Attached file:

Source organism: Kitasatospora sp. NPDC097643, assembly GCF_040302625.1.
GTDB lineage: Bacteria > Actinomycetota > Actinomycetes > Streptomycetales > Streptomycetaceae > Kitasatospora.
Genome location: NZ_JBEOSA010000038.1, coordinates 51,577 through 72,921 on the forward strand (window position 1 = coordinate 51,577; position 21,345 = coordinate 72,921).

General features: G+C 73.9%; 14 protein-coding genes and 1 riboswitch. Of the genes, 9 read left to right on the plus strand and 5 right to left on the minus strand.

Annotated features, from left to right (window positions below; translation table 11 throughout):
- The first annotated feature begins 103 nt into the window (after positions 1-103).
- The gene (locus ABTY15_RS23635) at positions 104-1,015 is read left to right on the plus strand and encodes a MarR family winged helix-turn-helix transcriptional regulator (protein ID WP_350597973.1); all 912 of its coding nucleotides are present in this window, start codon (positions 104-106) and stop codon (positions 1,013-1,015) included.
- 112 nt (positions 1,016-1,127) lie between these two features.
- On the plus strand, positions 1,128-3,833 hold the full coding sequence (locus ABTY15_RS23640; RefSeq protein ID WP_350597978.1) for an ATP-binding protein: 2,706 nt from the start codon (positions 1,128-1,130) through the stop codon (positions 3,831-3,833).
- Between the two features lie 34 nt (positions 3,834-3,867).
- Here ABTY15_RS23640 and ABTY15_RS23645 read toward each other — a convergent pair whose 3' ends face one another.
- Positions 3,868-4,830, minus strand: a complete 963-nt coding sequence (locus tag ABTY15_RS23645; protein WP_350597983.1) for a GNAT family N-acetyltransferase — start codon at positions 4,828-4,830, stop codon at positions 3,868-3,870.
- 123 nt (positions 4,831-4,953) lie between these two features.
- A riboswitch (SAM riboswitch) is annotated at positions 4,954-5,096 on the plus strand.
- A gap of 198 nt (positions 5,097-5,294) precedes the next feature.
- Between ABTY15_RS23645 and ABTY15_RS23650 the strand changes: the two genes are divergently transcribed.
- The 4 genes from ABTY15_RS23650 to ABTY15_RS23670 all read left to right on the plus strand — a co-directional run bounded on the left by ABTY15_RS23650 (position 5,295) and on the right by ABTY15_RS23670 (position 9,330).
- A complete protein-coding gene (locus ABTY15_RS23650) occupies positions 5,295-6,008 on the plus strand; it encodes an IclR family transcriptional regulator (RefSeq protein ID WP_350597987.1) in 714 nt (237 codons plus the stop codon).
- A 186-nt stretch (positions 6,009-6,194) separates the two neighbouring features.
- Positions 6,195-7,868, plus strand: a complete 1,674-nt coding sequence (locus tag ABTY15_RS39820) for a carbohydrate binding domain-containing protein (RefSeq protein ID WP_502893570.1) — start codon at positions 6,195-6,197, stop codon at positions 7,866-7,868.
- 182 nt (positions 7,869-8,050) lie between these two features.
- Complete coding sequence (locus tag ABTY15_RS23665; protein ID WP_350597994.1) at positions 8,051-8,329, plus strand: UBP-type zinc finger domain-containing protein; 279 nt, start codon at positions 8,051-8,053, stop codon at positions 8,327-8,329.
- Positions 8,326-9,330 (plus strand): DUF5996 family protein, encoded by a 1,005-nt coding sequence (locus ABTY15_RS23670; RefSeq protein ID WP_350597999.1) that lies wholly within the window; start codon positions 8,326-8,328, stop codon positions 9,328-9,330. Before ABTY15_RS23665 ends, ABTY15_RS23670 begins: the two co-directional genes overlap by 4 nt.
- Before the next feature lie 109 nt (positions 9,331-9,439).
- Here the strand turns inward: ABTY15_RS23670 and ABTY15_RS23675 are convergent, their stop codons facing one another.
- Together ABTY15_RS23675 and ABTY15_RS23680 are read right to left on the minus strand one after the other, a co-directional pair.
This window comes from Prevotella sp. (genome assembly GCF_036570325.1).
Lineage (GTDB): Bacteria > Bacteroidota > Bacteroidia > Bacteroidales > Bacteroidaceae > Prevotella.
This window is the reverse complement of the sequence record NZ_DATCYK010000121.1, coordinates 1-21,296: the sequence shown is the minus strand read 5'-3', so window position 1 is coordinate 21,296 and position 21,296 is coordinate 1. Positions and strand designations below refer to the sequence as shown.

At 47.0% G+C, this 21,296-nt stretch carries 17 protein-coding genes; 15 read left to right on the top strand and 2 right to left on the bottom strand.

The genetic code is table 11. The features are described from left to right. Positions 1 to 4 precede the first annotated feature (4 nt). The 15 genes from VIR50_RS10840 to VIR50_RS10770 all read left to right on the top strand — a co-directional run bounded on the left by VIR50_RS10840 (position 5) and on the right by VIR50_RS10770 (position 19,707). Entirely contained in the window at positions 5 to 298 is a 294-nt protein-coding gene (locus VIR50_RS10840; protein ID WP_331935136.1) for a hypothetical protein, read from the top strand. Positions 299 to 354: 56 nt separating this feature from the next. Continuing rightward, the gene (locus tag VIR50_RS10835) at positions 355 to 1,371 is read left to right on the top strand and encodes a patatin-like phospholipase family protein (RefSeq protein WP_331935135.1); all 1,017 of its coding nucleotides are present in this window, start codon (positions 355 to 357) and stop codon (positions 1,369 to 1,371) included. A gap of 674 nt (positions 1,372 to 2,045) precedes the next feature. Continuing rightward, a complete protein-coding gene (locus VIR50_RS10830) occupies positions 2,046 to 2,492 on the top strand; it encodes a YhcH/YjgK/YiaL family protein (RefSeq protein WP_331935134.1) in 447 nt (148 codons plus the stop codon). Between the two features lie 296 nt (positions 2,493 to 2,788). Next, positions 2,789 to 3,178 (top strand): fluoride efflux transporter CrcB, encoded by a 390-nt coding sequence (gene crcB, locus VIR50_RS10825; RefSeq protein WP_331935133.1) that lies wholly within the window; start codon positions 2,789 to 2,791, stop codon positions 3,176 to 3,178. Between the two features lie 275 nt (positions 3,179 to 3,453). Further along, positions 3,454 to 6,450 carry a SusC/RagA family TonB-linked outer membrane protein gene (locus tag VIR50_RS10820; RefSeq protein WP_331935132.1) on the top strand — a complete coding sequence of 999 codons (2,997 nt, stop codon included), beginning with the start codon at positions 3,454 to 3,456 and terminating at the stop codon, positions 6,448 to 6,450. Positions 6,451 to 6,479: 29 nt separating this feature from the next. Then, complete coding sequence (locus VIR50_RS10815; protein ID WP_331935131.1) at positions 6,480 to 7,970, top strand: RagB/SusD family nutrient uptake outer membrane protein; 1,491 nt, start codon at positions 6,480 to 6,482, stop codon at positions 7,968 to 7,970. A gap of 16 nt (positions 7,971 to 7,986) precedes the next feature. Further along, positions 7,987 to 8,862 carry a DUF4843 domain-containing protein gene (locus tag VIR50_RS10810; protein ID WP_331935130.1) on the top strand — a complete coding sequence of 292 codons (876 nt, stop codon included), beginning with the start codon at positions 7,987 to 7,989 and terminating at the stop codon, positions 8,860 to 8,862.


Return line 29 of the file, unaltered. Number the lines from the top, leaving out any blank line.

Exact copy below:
This window is the reverse complement of the sequence record NZ_DATCYK010000121.1, coordinates 1-21,296: the sequence shown is the minus strand read 5'-3', so window position 1 is coordinate 21,296 and position 21,296 is coordinate 1. Positions and strand designations below refer to the sequence as shown.